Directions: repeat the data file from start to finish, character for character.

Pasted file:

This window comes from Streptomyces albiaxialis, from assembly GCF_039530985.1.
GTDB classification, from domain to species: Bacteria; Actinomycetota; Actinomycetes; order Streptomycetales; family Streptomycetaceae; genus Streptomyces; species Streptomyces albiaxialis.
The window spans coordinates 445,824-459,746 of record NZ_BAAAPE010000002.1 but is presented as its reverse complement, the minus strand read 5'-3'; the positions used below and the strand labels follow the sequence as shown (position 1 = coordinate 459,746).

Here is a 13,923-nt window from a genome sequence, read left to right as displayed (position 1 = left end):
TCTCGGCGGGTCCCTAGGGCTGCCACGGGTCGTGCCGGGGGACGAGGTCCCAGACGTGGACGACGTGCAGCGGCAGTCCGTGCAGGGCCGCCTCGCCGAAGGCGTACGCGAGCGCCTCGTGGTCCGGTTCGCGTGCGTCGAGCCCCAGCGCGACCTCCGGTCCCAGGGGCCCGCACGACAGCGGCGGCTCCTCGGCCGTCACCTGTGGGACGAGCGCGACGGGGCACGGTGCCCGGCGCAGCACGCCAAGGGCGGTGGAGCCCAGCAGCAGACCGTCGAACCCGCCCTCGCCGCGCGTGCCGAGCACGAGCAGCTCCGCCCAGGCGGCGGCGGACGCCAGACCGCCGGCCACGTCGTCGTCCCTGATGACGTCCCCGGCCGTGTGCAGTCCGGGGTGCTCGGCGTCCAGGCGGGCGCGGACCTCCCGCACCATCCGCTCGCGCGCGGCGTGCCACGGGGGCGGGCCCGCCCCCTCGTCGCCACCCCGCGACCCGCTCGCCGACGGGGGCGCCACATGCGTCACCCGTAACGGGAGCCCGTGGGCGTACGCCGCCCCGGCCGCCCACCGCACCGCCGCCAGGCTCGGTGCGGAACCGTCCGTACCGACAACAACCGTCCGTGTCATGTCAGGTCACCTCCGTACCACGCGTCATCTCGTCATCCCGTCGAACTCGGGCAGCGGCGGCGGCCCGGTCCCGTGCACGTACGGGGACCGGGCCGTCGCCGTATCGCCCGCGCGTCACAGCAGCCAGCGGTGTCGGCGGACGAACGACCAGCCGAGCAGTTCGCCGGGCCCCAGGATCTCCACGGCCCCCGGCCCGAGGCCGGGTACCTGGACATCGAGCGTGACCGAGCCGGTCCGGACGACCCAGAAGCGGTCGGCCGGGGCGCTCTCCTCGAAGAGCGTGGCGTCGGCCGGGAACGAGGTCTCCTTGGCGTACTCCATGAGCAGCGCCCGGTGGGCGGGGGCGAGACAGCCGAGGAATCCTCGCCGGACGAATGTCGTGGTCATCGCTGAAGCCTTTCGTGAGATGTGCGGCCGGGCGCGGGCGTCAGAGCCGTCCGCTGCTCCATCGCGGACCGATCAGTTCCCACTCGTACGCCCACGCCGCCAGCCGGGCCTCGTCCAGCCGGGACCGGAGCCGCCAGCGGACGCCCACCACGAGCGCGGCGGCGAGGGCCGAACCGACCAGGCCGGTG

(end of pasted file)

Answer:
This window comes from Streptomyces albiaxialis, from assembly GCF_039530985.1.
GTDB classification, from domain to species: Bacteria; Actinomycetota; Actinomycetes; order Streptomycetales; family Streptomycetaceae; genus Streptomyces; species Streptomyces albiaxialis.
The window spans coordinates 445,824-459,746 of record NZ_BAAAPE010000002.1 but is presented as its reverse complement, the minus strand read 5'-3'; the positions used below and the strand labels follow the sequence as shown (position 1 = coordinate 459,746).

Here is a 13,923-nt window from a genome sequence, read left to right as displayed (position 1 = left end):
TCTCGGCGGGTCCCTAGGGCTGCCACGGGTCGTGCCGGGGGACGAGGTCCCAGACGTGGACGACGTGCAGCGGCAGTCCGTGCAGGGCCGCCTCGCCGAAGGCGTACGCGAGCGCCTCGTGGTCCGGTTCGCGTGCGTCGAGCCCCAGCGCGACCTCCGGTCCCAGGGGCCCGCACGACAGCGGCGGCTCCTCGGCCGTCACCTGTGGGACGAGCGCGACGGGGCACGGTGCCCGGCGCAGCACGCCAAGGGCGGTGGAGCCCAGCAGCAGACCGTCGAACCCGCCCTCGCCGCGCGTGCCGAGCACGAGCAGCTCCGCCCAGGCGGCGGCGGACGCCAGACCGCCGGCCACGTCGTCGTCCCTGATGACGTCCCCGGCCGTGTGCAGTCCGGGGTGCTCGGCGTCCAGGCGGGCGCGGACCTCCCGCACCATCCGCTCGCGCGCGGCGTGCCACGGGGGCGGGCCCGCCCCCTCGTCGCCACCCCGCGACCCGCTCGCCGACGGGGGCGCCACATGCGTCACCCGTAACGGGAGCCCGTGGGCGTACGCCGCCCCGGCCGCCCACCGCACCGCCGCCAGGCTCGGTGCGGAACCGTCCGTACCGACAACAACCGTCCGTGTCATGTCAGGTCACCTCCGTACCACGCGTCATCTCGTCATCCCGTCGAACTCGGGCAGCGGCGGCGGCCCGGTCCCGTGCACGTACGGGGACCGGGCCGTCGCCGTATCGCCCGCGCGTCACAGCAGCCAGCGGTGTCGGCGGACGAACGACCAGCCGAGCAGTTCGCCGGGCCCCAGGATCTCCACGGCCCCCGGCCCGAGGCCGGGTACCTGGACATCGAGCGTGACCGAGCCGGTCCGGACGACCCAGAAGCGGTCGGCCGGGGCGCTCTCCTCGAAGAGCGTGGCGTCGGCCGGGAACGAGGTCTCCTTGGCGTACTCCATGAGCAGCGCCCGGTGGGCGGGGGCGAGACAGCCGAGGAATCCTCGCCGGACGAATGTCGTGGTCATCGCTGAAGCCTTTCGTGAGATGTGCGGCCGGGCGCGGGCGTCAGAGCCGTCCGCTGCTCCATCGCGGACCGATCAGTTCCCACTCGTACGCCCACGCCGCCAGCCGGGCCTCGTCCAGCCGGGACCGGAGCCGCCAGCGGACGCCCACCACGAGCGCGGCGGCGAGGGCCGAACCGACCAGGCCGGTG